Greece played its Russia card.. Now what?
So they've huffed and they've puffed but they haven't yet managed to blow the house down.
The house of eurozone regulations, that is.
Since coming to government in January, Alexis Tsipras and company have tried all sorts of ruses: foot-stamping, obfuscating and blustering.
There have been threats aimed at the eurozone's largest economy, Germany, to flood it with illegal migrants including militant extremists, to seize private German property in Greece over a World War Two reparations row and, most recently, the playing of the Russian card.
Along the lines of: "If you don't release the bailout money we need and cut us some slack with our anti-austerity reforms, we can cosy up to Russia, a fellow Orthodox country that is powerful, threatening and extremely keen to drive a wedge in EU and Nato unity. If you don't help us, EU, we have other options."
Realistically, though, Greece is firmly entrenched in the European Union and Nato and everyone knows that. Though undeniably irritated by the Moscow visit, EU leaders have played it down.
German Chancellor Angela Merkel and French President Francois Hollande laconically observed that they had also been to Moscow and still remained in the EU.
Posturing in Russia was arguably yet another clumsy move by the new Greek prime minister squeezed between the far left of his party, a desperate, resentful electorate and Greece's international creditors.
Mr Tsipras's visit to Moscow coincides with a repayment to the IMF of around €450m (£330m; $490m). Greece says it has scraped the cash together and will make the bank transfer on Thursday, but ever more debt repayments loom as do pension payments and public sector salaries.
Greece needs financial help from the group it is already in - the eurozone - rather than from Russia which is nursing its own economic wounds inflicted by Western sanctions and low oil prices.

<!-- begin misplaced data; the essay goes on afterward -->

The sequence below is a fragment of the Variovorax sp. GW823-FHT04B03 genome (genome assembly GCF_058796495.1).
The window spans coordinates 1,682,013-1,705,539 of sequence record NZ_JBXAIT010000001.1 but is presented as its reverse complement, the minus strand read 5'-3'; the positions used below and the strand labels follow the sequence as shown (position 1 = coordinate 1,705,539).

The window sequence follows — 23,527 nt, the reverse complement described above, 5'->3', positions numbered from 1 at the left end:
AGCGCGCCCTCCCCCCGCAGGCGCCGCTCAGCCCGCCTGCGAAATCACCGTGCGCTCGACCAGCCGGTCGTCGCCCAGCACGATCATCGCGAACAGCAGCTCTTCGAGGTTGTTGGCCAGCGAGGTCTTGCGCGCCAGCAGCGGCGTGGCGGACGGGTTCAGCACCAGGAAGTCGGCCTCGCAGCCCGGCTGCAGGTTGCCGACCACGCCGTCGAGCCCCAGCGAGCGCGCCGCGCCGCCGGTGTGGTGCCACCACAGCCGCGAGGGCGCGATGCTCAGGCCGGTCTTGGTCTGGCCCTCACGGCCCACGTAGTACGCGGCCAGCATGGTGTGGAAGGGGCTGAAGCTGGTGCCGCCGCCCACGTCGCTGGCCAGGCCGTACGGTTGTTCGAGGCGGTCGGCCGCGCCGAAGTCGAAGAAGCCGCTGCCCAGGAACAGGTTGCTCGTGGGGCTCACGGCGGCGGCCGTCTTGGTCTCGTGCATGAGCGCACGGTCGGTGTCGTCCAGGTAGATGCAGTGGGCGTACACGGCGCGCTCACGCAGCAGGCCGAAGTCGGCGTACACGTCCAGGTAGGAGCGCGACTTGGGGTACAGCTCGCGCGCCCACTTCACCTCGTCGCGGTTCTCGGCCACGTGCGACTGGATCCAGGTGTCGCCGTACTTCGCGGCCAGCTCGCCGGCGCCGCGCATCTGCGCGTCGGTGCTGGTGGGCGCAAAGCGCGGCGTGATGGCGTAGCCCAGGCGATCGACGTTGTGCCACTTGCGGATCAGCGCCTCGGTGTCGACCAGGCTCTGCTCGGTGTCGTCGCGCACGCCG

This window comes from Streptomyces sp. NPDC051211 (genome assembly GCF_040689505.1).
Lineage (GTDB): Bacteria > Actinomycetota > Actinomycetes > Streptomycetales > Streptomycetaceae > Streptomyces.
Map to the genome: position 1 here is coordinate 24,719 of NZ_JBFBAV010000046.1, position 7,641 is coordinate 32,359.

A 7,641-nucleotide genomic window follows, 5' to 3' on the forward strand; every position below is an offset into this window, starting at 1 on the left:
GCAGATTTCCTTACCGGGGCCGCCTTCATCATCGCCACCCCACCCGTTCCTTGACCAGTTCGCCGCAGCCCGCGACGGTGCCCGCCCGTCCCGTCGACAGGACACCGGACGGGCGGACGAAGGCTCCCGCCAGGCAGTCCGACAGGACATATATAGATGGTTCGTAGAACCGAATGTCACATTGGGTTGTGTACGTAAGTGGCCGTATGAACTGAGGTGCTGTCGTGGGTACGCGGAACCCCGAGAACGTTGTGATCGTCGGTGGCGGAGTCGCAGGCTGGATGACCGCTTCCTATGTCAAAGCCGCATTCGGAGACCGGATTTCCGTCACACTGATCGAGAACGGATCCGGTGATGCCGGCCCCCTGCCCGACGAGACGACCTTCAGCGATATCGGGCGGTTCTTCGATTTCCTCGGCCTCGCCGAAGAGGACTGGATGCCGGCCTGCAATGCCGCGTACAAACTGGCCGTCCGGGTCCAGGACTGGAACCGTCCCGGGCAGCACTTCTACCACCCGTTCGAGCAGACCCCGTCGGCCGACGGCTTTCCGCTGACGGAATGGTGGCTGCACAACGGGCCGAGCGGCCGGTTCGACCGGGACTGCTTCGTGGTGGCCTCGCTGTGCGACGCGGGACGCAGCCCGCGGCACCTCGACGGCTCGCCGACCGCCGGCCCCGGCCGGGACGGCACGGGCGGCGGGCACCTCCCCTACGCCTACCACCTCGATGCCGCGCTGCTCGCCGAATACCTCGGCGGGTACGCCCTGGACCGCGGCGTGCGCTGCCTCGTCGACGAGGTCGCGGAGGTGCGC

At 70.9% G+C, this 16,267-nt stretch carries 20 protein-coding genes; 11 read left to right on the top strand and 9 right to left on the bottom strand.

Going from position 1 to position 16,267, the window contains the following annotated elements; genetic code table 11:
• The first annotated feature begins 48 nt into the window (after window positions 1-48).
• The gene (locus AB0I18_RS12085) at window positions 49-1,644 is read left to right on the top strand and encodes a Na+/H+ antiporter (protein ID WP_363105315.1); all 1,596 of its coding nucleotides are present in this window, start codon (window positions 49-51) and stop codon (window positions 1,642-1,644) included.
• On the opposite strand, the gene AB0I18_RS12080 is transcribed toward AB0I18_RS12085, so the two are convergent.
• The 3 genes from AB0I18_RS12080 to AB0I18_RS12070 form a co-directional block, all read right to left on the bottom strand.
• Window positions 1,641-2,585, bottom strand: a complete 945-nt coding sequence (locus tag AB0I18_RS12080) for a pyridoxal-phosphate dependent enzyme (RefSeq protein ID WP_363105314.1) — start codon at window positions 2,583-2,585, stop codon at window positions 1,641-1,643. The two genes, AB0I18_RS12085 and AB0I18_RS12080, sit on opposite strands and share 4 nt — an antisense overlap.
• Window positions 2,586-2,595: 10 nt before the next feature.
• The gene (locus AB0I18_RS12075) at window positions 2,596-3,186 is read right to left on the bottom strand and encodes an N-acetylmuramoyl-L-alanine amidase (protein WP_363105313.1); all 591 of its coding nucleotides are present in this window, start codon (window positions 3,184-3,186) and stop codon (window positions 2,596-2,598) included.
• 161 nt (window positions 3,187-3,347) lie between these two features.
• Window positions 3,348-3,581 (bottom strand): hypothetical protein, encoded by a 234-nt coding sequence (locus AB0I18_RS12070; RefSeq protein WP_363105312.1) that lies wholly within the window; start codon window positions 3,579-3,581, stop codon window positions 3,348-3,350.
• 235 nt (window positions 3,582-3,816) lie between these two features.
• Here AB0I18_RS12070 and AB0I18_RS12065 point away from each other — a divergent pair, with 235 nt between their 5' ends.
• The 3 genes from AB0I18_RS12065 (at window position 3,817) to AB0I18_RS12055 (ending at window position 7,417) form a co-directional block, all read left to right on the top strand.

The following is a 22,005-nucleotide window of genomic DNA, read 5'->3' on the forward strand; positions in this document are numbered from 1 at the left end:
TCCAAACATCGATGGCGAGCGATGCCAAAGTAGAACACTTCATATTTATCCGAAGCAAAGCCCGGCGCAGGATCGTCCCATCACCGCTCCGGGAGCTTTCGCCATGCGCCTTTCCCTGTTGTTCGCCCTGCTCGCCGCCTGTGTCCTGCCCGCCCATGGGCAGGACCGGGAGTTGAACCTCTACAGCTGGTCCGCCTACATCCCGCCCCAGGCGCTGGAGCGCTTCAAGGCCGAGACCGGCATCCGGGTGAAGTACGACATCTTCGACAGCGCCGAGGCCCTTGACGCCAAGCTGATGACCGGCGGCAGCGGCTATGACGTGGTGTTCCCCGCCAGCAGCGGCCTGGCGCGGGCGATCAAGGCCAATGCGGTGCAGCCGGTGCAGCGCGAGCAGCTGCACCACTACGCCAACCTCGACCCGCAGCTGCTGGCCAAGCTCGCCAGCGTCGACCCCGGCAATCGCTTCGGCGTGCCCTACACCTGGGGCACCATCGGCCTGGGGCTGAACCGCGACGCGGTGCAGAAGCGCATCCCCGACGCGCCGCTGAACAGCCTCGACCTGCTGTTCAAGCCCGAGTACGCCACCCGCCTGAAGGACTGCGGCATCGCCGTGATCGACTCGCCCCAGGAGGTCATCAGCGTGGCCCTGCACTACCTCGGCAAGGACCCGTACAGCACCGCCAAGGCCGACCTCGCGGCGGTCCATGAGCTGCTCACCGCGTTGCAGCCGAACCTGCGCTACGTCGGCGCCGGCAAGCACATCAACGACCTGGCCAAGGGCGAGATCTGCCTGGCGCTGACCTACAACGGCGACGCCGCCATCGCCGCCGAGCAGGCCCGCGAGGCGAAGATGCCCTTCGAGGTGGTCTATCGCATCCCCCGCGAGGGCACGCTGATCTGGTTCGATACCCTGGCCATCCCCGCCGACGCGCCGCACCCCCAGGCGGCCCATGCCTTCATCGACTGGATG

Minds here in Brussels are focused on the end of the month when the eurozone's finance ministers meet.
Greece is gasping for a remaining €7.2bn in bailout funds. But even if it is finally released - Greece's reform programme pending - will that be enough?
There's increasing talk of Greece needing a third bailout by the summer and the mood is darkening in Brussels and across the eurozone.
It is important to emphasise that most countries are still keen to keep Greece in - partly because of Russia, and also because anything else would mean that austerity measures and years of eurozone tax payers' money spent propping up Greece had all been for nothing.
But frustration is widespread.
Of course, Mrs Merkel, queen of the eurozone's largest economy, is key.
I spoke to a German MEP close to the German chancellor who told me that, when he saw her recently, she was totally exasperated and said she was running out of ideas about to how to help Greece.
As a pragmatist rather than an ideologue, she will weigh up very carefully whether her party and, most importantly, her electorate will countenance a third bailout.
Like Mr Tsipras, she too is squeezed - in her case, between the more conservative elements in the Christian Democratic Union (CDU), the Eurosceptic Alternative for Germany (AfD) party and an increasingly Greek-phobic public.
Bets are on
This is uncharted territory.
On the one hand, the eurozone agreement contains no legal provisions for a member country to leave or be expelled.
On the other, no-one knows if Greece's unconventional, passionate politicians will in the end prefer to go down in political flames than backtrack on all their electoral promises under duress from EU institutions.
Perhaps that is why Alexis Tsipras looked so confident on Wednesday afternoon, sitting in the press conference with Vladimir Putin, thumbing his nose at EU sanctions against Russia even as he needs their architects' goodwill to bail his country out of financial misery.
Maybe he feels that, for him, this is a win-win situation even if it's an uncomfortable one.
Bets are on that the eurozone will do its own foot-stamping, obfuscating and blustering but in the end roll-over Greece's debt and find a compromise solution.
And even if not, and Greece does fall out of the eurozone, Mr Tsipras will probably go down in Greek history as the leader who dared to take on the Big Boys in Brussels in an attempt to achieve social justice and restore his country's honour.